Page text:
Patient Information

Undergoing an operation and anaesthetic can be a frightening experience. The links below are to articles which will hopefully give you more information and answer questions.




-           ‘Your Anaesthetic’ – outlines what an anaesthetic involves, effects and risks

-           ‘Spinal Anaesthesia’ – explains what a spinal is, benefits and side effects

-          Your Admission for a Procedure or Surgery’ – Outlines the process that will happen when you are booked for an operation 

-          You and Your Pain Relief’  - gives information about management of your pain whilst in hospital

-          Epidural Pain Relief  – Information on epidurals for post operative pain relief, benefits and risks.

 -          Patient Controlled Analgesia  – Information on ‘PCAs’, how they work and how to use them for post operative pain relief


Frequently Asked Questions
What is an Anaesthetist?
Anaesthetists are specialist doctors who are responsible for supplying anaesthesia for patients for operations. They also have roles in Intensive Care Management, Pain Management and resuscitation
What does the Anaesthetist do?
The Anaesthetist will see you prior to the operation to plan the most appropriate type of Anaesthetic. In theatre they will administer this anaesthetic and stay with you throughout the whole operation, monitoring you closely and supporting organs as necessary. They also supply pain relief and set up plans to ensure you are comfortable after the operation.
What is an Anaesthetic?
An Anaesthetic is used to temporarily remove sensations, so painful procedures can be performed.
There are 2 types
General Anaesthetic - where you are made unconscious
Local Anaesthetic - where an area is numbed, which includes a spinal or epidural
How long before my operation can I eat and drink?
Food is not allowed for 6 hours prior to your operation, but water may be taken up to 2 hours. It is also important you do not chew gum or suck lollies during this time either.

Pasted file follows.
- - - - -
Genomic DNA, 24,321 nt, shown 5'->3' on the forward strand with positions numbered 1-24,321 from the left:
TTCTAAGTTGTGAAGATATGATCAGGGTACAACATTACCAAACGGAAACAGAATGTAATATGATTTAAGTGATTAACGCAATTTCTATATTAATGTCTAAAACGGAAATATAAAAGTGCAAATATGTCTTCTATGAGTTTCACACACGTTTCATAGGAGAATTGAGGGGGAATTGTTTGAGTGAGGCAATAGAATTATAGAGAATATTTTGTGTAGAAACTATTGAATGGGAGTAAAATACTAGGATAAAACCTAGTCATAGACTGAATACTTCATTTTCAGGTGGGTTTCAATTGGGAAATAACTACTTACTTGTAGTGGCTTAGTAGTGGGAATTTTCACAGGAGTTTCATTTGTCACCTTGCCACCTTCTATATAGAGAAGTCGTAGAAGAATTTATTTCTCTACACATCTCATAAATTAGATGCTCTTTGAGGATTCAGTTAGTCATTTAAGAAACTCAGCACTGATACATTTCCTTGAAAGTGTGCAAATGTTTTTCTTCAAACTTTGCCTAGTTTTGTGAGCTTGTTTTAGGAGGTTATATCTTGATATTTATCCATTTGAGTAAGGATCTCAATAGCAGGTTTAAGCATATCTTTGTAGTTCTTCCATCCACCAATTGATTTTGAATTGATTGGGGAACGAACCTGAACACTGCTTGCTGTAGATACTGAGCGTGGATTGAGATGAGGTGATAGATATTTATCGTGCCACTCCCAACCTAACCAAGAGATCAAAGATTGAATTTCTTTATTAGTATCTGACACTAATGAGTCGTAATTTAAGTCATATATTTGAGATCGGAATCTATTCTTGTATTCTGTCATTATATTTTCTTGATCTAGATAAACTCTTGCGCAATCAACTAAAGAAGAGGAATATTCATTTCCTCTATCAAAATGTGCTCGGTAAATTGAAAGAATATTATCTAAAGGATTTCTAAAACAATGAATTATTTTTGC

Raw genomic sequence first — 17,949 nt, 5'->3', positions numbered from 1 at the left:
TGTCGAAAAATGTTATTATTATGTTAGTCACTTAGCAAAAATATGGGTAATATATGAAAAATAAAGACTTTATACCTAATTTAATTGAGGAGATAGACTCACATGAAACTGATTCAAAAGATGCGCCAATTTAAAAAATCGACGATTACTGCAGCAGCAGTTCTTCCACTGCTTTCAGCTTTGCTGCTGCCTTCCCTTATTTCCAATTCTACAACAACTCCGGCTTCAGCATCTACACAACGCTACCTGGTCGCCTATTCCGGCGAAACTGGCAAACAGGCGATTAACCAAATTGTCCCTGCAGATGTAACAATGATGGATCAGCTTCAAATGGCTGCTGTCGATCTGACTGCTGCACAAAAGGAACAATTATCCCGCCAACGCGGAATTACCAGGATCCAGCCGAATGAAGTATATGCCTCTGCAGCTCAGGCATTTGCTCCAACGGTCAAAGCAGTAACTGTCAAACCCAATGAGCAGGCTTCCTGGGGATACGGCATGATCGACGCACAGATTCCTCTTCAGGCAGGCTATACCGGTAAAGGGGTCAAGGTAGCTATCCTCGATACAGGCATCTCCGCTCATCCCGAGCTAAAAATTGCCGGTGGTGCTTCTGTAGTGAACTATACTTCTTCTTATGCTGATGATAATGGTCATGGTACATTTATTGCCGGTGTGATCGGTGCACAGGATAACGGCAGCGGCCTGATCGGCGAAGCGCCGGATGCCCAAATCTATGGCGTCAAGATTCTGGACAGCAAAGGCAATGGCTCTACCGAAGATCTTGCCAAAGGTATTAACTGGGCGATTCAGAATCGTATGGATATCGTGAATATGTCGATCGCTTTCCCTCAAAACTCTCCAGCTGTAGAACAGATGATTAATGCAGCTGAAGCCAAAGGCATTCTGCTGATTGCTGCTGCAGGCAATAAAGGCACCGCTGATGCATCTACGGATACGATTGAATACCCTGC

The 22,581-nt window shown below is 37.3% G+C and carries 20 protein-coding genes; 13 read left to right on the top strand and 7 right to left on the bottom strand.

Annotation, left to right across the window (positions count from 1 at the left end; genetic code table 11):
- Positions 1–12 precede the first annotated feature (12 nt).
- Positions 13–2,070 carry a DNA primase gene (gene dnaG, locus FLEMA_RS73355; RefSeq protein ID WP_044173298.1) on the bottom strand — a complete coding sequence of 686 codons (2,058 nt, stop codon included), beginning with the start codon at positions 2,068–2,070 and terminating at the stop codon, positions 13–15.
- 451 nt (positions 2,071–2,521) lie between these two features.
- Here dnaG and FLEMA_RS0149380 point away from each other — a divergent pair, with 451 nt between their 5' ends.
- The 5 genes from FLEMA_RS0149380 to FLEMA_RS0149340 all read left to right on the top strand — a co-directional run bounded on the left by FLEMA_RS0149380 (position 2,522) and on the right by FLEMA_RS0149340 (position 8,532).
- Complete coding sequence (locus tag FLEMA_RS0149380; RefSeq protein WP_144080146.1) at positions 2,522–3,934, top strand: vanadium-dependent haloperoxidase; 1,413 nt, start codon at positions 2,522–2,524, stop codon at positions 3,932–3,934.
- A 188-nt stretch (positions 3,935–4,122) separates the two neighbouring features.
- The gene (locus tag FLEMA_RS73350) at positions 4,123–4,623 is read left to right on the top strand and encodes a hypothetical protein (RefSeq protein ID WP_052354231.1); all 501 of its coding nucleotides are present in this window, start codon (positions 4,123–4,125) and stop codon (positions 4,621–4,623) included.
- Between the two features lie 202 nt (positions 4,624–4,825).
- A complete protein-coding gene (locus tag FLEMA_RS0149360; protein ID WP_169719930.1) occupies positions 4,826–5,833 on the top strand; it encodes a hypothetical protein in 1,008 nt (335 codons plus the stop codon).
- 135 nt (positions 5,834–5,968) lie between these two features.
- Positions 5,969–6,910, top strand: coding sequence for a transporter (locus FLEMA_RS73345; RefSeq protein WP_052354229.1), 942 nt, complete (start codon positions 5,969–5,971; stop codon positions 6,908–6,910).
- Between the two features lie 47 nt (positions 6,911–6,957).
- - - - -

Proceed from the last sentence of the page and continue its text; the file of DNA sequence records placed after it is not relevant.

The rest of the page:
When can my baby have their last feed of milk?
Breast fed babies can have their last feed 4 hours before their operation
Solids or formula milk has to be 6 hours before their operation
Why am I not allowed to eat or drink prior to my operation?
There is a small risk of being sick whilst under anaesthetic and this can pass into the lungs, which can cause serious damage. It is therefore important to have an empty stomach, by following the fasting guidelines prior to your operation
When will I meet the Anaesthetist?
You may meet the anaesthetist in pre-assessment clinic if you have a complicated medical history, or if you are undergoing complex surgery. Otherwise you will see your anaesthetist on the day of surgery to confirm the type of anaesthetic most suited to your needs.
How do the Anaesthetists know how much drug is needed?
If you are undergoing a general anaesthetic you will be given a drug that makes you unconscious. Once you are unconscious you will breathe an anaesthetic agent that keeps you in that state until the surgery is completed. Once the anaesthetic agent is stopped you will wake up very quickly.
When my child has an operation can I go into theatre until they go to sleep?
Generally it is acceptable for one parent to go into theatre until their child is asleep. Sometimes it is not suitable and the Anaesthetist will ask you to wait outside, please do not be offended, it is requested in the best interests and safety of the child.
When my child has an operation can I go into recovery afterwards?
There are usually a number of patients in recovery at one time, therefore to be able to attend to all the patients and maintain their privacy it is not always possible to allow parents access to their children in recovery. We will endeavour to allow parents in if possible.

11/09/2012 4:36 p.m.
Heather Lang